Bowling and Church


Ordinarily this Sunday I would be writing with regards to the lectionary and what it means to me. But this is the one weekend that I am not physically in church. For the past twenty-nine years I have participated in what is now called the USBC Open tournament. It started rather inconsequentially when I bowled in the 1978 tournament in St. Louis as a last minute substitute. The next year I bowled as a member of a team from Chillicothe, Missouri. Then in 1980 I obtained a spot for a team of my own and brought my own team. Over the years, this has expanded to where I am bringing four teams to the tournament in Corpus Christi.

These twenty people are a rather diverse group of individuals with only the common goal of bowling in this tournament. I know most of them and asked them to come. Others have asked friends of theirs and thus we have the twenty people who make up the four teams.

This year is rather special in that one of the twenty, Ken Baker, is receiving his twenty-five year plaque. This plaque is given to a bowler after twenty five tournament appearances. He joins Sam Howell and me in this “club”. Sam received his 25th two years ago and I will receive my 30th next year (if God is willing and the creek doesn’t rise). And all of this occurred because we wanted to bowl in the 1982 tournament in Baltimore.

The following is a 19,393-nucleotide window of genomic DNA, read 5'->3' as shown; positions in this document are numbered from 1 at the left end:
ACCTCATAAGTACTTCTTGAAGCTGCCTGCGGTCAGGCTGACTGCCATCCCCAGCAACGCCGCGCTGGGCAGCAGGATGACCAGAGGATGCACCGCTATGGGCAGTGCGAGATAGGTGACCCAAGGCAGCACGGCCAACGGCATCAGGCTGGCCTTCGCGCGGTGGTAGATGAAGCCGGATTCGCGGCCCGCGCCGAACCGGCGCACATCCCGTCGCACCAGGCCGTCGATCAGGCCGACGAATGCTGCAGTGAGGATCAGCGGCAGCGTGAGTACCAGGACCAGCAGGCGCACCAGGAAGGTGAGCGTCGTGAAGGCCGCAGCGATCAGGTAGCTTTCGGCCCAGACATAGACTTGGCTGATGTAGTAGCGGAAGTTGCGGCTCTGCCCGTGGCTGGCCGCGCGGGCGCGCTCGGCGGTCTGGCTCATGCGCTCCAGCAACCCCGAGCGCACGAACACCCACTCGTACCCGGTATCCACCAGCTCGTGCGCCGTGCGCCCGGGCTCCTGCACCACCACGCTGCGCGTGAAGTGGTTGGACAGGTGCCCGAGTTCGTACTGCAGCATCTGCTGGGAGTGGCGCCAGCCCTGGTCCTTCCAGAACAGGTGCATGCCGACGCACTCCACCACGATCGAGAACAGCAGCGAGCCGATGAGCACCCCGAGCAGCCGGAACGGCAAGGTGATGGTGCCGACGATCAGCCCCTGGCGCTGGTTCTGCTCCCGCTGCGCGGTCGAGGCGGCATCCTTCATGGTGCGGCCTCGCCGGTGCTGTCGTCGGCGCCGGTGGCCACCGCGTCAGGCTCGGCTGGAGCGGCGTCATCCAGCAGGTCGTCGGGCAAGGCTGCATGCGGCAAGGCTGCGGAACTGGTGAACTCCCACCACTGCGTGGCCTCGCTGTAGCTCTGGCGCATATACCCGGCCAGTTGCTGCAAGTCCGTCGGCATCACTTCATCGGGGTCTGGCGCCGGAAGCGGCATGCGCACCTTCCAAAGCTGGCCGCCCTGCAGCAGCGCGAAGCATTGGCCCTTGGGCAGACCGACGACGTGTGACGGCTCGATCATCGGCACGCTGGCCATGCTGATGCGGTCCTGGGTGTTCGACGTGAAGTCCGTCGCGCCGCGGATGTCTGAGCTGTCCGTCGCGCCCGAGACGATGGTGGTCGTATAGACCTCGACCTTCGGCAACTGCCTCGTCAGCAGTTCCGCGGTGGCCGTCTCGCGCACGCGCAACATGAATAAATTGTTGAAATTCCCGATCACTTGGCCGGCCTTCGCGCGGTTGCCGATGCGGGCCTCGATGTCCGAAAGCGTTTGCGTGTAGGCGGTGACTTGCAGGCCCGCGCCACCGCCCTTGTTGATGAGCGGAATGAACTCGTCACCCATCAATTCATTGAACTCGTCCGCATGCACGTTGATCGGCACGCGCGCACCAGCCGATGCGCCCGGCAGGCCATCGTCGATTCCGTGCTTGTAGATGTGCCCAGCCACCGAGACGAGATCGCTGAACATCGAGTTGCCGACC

What does bowling have to do with religion? It has been suggested that the Egyptians bowled; we know that Martin Luther bowled. Bowlers are often called “keglers”; kegler is derived from the phrase “to beat the devil.”

It has been said that the bowling was a part of the Reformation Age church. There was a lane in the center aisle of the sanctuary and worshippers would throw a ball down this lane towards the pins (generally a nine-pin setup, not the ten-pin set up of today). If they got a strike, it was sign that they had led a righteous life during the past week; if they didn’t strike, it was a sign that something was lacking.

It should be noted that the lane that one rolled the ball down was much narrower than the lanes of today. The ball was smaller and did not have the thumb and finger holes of today’s equipment. Unless you really worked at, the ball was going to go into the gutter many more times than it was going to hit the pins. So getting a strike was far more difficult than it is today.

But I suppose that doesn’t change the idea behind the weekly tournament. Unless you work at your game, you are not going to be successful. If you do not work on your spiritual life, then you are not going to be successful in that regard as well.

We may not all be good bowlers. After twenty-nine years, I still am working on the nature of the game. But we can work hard on our lives and our relationship with God; we do not need a weekly session on the lanes to do that.

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2 thoughts on “Bowling and Church

  1. Pingback: Consider the Lilies of the Field and How They Grow « Thoughts From The Heart On The Left

  2. Pingback: On The Road Again « Thoughts From The Heart On The Left

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